Find out how to utilise online learning platforms to supercharge your skills and experience
Whilst it is no secret that building work experience and skills will put you in a stronger position when it comes to finding graduate work, there are additional ways you can make yourself more employable. Developing your skills and knowledge through digital learning outside of your degree studies is one of these ways and is something that can also be evidenced on your CV or LinkedIn profile. Not only this but deciding to undertake additional e-learning is often attractive to employers as it can demonstrate core competencies needed in the workplace such as self-motivation and working independently.
Benefits of online learning
There are many benefits of e-learning as a way to build your skills and experience including:
- You choose where to study - E-learning provides you with the opportunity to practice self development anywhere and at a time to suit you. There is no need to travel to a particular location and often can be undertaken on a range of devices with many courses accessible from apps or mobile devices.
- You choose when to study- Unlike in-person learning, you can choose when you learn and fit this around your other commitments. As long as you have access to the internet your options are endless.
- Fill CV gaps - Although work experience is one of the top things employers look for alongside your degree, if you have any gaps in your work/voluntary history on your CV, showcasing your online learning can be a great way to address this and show employers you’ve been proactive during your job search.
- Learn more about your preferred industry - Hiring managers are always looking for their candidates to have some initial understanding and interest in their industry. Even if it’s your first job, employers will often ask questions about your commercial awareness. E-learning can be a great way to build this and really impress employers.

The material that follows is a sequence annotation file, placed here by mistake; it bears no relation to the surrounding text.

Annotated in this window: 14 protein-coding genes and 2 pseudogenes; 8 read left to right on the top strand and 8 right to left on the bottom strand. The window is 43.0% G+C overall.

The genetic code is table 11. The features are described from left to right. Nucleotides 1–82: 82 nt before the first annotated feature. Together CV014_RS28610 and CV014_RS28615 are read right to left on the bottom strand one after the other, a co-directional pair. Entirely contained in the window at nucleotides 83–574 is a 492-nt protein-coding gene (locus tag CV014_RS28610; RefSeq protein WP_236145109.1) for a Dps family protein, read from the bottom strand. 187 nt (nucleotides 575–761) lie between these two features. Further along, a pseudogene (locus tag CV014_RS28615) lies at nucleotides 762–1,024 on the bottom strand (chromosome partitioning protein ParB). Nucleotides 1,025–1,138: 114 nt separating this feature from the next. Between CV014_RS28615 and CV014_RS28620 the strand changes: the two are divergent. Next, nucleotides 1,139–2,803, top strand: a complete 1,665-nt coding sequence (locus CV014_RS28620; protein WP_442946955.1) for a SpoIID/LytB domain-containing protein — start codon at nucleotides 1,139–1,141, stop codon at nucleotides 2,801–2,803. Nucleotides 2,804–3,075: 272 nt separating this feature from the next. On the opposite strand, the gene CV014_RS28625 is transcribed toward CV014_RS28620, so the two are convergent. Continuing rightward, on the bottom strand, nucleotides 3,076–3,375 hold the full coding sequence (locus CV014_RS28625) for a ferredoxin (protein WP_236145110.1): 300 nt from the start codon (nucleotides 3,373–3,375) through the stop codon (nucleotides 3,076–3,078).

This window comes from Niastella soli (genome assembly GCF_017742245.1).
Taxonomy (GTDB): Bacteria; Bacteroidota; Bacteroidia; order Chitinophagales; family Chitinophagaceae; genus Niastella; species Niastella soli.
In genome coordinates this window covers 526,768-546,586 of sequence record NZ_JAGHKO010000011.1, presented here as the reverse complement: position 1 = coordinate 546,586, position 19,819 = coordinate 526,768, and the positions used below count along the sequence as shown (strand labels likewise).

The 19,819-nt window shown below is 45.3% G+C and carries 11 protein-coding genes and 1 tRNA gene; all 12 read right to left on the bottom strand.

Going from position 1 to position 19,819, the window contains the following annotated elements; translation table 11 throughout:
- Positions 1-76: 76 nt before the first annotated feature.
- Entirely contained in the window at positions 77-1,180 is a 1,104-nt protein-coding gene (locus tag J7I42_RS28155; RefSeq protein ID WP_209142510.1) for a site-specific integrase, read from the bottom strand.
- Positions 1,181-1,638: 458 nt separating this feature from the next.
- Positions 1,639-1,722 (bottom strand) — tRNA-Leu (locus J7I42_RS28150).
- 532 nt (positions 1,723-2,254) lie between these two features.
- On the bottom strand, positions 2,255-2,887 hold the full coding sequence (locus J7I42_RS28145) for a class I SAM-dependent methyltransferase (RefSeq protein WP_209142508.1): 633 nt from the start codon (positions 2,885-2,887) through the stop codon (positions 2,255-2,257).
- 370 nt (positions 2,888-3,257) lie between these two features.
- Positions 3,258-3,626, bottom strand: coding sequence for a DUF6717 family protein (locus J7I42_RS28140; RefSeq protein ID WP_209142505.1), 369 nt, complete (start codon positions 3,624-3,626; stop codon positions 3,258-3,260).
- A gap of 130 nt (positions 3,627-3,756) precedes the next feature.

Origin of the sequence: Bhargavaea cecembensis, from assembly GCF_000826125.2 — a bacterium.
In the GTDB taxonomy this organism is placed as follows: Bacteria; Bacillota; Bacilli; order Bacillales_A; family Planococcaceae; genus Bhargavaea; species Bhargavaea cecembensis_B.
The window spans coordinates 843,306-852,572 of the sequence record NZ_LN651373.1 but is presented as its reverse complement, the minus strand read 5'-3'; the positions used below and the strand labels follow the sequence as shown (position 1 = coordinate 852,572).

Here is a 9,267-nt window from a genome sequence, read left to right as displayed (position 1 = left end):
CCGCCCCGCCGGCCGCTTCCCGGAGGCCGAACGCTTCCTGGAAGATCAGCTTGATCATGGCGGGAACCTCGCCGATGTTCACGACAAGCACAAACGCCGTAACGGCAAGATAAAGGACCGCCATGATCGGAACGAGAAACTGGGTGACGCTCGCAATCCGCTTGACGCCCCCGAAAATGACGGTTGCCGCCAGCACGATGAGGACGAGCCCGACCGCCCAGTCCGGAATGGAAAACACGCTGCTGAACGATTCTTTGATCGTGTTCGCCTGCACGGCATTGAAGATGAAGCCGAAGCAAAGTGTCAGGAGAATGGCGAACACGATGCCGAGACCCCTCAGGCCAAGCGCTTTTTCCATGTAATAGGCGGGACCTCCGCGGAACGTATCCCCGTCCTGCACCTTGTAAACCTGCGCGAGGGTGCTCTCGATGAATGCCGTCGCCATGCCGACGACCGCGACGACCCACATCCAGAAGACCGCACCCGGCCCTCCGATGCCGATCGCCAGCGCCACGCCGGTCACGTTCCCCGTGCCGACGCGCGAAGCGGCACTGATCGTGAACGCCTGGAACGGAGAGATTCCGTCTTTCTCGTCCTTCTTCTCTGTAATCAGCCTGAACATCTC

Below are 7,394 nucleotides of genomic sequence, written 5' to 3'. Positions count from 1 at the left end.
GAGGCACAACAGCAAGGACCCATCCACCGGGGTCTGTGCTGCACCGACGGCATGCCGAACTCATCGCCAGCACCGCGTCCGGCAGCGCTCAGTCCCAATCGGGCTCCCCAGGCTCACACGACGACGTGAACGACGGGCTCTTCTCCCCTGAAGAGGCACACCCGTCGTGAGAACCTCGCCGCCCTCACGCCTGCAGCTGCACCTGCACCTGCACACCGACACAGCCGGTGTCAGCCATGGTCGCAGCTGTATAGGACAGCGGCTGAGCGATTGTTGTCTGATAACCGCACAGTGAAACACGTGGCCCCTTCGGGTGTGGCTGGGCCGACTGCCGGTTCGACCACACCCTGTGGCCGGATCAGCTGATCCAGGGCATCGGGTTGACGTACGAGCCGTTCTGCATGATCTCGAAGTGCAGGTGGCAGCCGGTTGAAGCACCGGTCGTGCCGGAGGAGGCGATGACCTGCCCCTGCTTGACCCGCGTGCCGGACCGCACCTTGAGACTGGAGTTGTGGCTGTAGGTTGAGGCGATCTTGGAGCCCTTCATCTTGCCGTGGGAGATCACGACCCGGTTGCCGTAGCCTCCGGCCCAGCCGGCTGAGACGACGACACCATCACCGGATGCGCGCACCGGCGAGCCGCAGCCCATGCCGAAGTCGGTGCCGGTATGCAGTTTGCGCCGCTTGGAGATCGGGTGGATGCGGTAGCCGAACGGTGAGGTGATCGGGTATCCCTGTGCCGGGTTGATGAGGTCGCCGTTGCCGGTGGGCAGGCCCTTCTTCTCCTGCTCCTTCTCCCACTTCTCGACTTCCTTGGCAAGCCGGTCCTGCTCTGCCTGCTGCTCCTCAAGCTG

- Can be low/no cost - Although high level qualifications can be costly, when it comes to additional online learning there are many low-cost or free options out there that can offer you a good introduction to some new content or build on existing skills.
Choosing an online learning course
It can be challenging to know where to start with online learning as there’s so much available. It may be that you want to develop an existing strength and really master it, or perhaps you’d prefer to learn something completely new. If you already have a specific career path in mind this can be an easier place to start as you can choose strategically and work on something which is on the employers’ wishlist. Looking at job adverts for the types of role you’re interested in and that align with your future career goals can be an excellent source of inspiration as they list what’s genuinely in demand. Alternatively, you may wish to search for your preferred role on the Prospects website. Job profile(s) on Prospects include a ‘required skills’ section which can also offer some ideas and help to identify any potential gaps in your skillset.